Remarks to the 2007 Winter Policy Forum

Jeffrey R. Kling
Jeffrey R. Kling Former Brookings Expert, Associate Director for Economic Analysis - Congressional Budget Office

March 15, 2007

Good morning. As background for linking the topics of economic growth, economic security, and workforce development policy, I’d like to start by describing the Hamilton Project and its approach to these issues. It is an economic policy initiative that produces research and proposals on how to create a growing economy that benefits more Americans. The Project argues that free markets are efficient and effective but they’re not perfect and there is an important role for effective government where markets alone don’t work. In an economy where technology and globalization are increasing income inequality and making workers more vulnerable to risk, the Hamilton Project is developing pragmatic policy responses intended to create new opportunities for middle class affluence, bolster economic security, and spur more enduring growth.

The Project is distinguishes itself by relying on innovative thinkers inside and outside Washington, who combine strict academic rigor with a practical understanding of how things work. The Project defines economic issues broadly, not only looking at budget and trade questions, but also at issues like social insurance, technology, and education. Priorities include domestic investments and programs to help workers take risks to boost productivity and wages. The Project advocates for fiscal restraint and an open trade policy, supported by means for distributing the benefits of technology and trade more broadly. The goal in advancing these ideas is not simply to change the debate but to encourage policymakers to change policy and improve our economic prospects moving forward.

The Hamilton Project was formed in response to a shared feeling that the U.S. was on the wrong track economically and that new intellectual energy was needed to develop a serious, systematic strategy to address the challenges the U.S. economy faces. The Project was launched in April of 2006 by a group of business leaders and former policy makers, including former Treasury officials Robert Rubin and Roger Altman. The Project was initially led by Peter Orszag, who recently left to head the U.S. Congressional Budget Office, and is now directed by Jason Furman, who was an economic advisor in the Clinton White House and is currently a Senior Fellow at the Brookings Institution.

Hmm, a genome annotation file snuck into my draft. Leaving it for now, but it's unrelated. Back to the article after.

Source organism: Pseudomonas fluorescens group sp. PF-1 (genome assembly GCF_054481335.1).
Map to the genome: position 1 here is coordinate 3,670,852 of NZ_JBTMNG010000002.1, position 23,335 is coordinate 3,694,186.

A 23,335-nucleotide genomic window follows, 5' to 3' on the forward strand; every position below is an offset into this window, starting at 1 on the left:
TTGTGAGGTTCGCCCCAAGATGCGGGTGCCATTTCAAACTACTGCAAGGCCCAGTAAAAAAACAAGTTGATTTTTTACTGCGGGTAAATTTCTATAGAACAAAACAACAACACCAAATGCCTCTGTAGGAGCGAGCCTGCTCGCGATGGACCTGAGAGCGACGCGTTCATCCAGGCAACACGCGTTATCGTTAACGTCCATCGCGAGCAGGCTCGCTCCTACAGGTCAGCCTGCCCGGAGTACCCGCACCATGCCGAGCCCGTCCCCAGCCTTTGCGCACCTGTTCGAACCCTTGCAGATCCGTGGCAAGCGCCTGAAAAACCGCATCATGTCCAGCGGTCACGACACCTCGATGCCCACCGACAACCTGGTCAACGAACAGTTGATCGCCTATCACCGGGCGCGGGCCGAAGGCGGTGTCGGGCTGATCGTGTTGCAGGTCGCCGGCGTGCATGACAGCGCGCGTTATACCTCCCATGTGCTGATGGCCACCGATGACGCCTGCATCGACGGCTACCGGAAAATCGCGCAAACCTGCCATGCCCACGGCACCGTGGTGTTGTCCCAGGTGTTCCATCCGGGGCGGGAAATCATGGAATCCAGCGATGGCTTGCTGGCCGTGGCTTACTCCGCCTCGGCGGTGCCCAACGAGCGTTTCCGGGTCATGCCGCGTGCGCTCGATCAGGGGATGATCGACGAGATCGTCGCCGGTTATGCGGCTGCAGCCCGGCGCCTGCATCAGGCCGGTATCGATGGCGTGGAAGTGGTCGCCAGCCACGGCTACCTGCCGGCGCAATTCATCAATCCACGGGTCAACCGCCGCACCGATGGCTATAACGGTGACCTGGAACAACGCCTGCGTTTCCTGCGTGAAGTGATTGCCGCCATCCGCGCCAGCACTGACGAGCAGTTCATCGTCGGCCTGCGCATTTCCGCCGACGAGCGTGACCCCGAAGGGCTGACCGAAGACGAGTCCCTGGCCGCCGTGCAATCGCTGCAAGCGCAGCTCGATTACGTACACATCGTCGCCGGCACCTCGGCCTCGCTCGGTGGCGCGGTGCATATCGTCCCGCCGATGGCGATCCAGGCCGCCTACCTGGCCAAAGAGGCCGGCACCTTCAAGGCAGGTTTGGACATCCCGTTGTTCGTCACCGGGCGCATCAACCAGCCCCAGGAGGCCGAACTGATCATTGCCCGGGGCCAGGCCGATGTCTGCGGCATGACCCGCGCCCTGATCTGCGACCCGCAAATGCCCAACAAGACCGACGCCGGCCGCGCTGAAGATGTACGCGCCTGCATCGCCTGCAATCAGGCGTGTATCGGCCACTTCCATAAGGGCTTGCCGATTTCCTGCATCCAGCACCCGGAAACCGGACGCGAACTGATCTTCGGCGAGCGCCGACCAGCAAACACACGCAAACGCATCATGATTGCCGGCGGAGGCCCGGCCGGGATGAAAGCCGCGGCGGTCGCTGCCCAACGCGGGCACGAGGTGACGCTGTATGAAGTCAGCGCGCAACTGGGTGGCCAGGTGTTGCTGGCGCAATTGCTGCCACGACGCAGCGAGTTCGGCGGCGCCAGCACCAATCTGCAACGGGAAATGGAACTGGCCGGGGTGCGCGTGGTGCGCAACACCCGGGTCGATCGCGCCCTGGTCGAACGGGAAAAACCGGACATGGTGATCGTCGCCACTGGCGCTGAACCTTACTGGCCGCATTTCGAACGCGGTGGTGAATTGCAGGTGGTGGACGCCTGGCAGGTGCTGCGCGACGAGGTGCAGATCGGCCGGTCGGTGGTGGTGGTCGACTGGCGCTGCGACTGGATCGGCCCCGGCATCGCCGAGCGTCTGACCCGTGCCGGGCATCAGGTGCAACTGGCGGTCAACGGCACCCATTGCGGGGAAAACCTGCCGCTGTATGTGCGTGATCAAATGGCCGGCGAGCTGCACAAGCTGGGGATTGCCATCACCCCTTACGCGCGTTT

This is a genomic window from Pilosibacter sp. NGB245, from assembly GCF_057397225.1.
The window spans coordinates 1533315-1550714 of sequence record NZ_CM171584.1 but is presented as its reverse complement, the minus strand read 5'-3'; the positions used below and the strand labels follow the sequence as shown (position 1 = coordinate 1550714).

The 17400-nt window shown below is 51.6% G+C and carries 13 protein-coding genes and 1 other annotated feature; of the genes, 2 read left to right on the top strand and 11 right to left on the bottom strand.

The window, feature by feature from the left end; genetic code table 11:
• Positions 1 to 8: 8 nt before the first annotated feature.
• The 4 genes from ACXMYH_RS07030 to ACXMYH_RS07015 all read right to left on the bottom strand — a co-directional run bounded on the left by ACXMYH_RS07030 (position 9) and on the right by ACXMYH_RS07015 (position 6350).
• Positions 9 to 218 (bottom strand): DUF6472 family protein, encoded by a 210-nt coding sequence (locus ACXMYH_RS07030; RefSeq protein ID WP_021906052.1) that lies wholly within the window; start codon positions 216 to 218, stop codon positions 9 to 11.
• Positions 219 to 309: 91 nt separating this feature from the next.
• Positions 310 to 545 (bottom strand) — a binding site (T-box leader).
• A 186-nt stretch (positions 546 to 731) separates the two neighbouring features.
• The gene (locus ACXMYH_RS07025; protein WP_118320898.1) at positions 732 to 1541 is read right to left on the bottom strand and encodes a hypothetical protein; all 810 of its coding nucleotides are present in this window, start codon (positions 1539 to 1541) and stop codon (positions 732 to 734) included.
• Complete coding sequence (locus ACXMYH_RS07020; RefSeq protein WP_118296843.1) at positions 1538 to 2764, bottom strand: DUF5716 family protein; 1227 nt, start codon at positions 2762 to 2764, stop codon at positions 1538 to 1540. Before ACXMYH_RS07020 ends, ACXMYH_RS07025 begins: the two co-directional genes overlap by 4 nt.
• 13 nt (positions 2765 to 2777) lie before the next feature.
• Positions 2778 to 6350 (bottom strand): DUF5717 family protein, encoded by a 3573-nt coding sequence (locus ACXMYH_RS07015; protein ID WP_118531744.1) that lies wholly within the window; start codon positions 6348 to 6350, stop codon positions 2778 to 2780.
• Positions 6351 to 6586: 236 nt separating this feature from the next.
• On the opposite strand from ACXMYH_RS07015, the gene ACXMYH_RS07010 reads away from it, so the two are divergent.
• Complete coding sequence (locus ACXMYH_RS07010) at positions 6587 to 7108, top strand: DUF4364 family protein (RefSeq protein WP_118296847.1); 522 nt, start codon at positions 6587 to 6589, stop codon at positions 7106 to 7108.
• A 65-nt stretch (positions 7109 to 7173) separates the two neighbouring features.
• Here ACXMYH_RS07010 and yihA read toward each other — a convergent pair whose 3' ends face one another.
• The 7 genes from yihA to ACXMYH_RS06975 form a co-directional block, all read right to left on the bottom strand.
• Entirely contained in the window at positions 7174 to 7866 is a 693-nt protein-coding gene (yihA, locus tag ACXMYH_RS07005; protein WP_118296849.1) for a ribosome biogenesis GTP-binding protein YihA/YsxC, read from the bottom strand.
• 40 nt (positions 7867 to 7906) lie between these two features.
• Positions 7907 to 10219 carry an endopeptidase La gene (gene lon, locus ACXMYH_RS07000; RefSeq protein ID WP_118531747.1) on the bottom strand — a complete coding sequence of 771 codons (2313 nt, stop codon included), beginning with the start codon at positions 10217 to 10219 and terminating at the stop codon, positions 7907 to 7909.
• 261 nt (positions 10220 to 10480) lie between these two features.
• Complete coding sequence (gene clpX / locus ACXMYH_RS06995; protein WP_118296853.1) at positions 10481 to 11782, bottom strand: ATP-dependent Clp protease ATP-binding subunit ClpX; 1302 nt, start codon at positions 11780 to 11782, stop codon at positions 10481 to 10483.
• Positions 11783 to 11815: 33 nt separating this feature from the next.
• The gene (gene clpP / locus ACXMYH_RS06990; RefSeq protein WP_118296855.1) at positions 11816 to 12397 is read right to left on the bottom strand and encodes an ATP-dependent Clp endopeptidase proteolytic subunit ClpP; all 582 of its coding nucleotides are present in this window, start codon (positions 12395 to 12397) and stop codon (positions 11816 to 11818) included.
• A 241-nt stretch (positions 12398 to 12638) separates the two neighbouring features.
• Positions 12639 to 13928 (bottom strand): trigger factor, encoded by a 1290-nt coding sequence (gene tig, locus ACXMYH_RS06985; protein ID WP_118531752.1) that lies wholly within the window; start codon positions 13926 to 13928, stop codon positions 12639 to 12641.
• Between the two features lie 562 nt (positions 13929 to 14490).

To give you a sense of both my own role in this Project and how the Project works, I’ll tell you a bit about myself. In 2005 I was teaching at Princeton when Peter Orszag asked me if I had any good policy ideas for addressing the economic insecurity of American workers, and whether I would like to write them up. I became one of the first of a group of scholars now numbering nineteen and growing that have contributed original ideas to the Hamilton Project. As a university professor, my usual style of writing was to define a problem, examine some policy levers that could potentially address the problem, carefully assess the evidence, and end with some general recommendations about the relative effectiveness of different approaches. Working with the Hamilton Project gave me a forum to put forward a single, concrete, comprehensive policy proposal – backed up by a full discussion of the evidence on the pros and cons of the recommended actions. I also benefited greatly from the practical advice of the Hamilton Project’s advisors and staff, and from having my proposal reviewed by industry leaders and government officials in addition to academics.

As a contributing author to the Project I don’t always agree with the policy proposals made by other authors or with the frameworks advanced in the strategy papers by the Project’s advisors, director, and staff. I do know a lot about the project’s principles and proposals, which I’ll describe to you now – drawing directly on material prepared by the Project’s staff as well as from my own work.[1]

First, I’ll elaborate on the economic challenges the Hamilton Project aims to address. Second, I’ll describe the principles and governing philosophy that guide the Project’s work. Finally, I’ll share some specific examples of the types of policy ideas that exemplify the Project’s approach, focusing on unemployment insurance.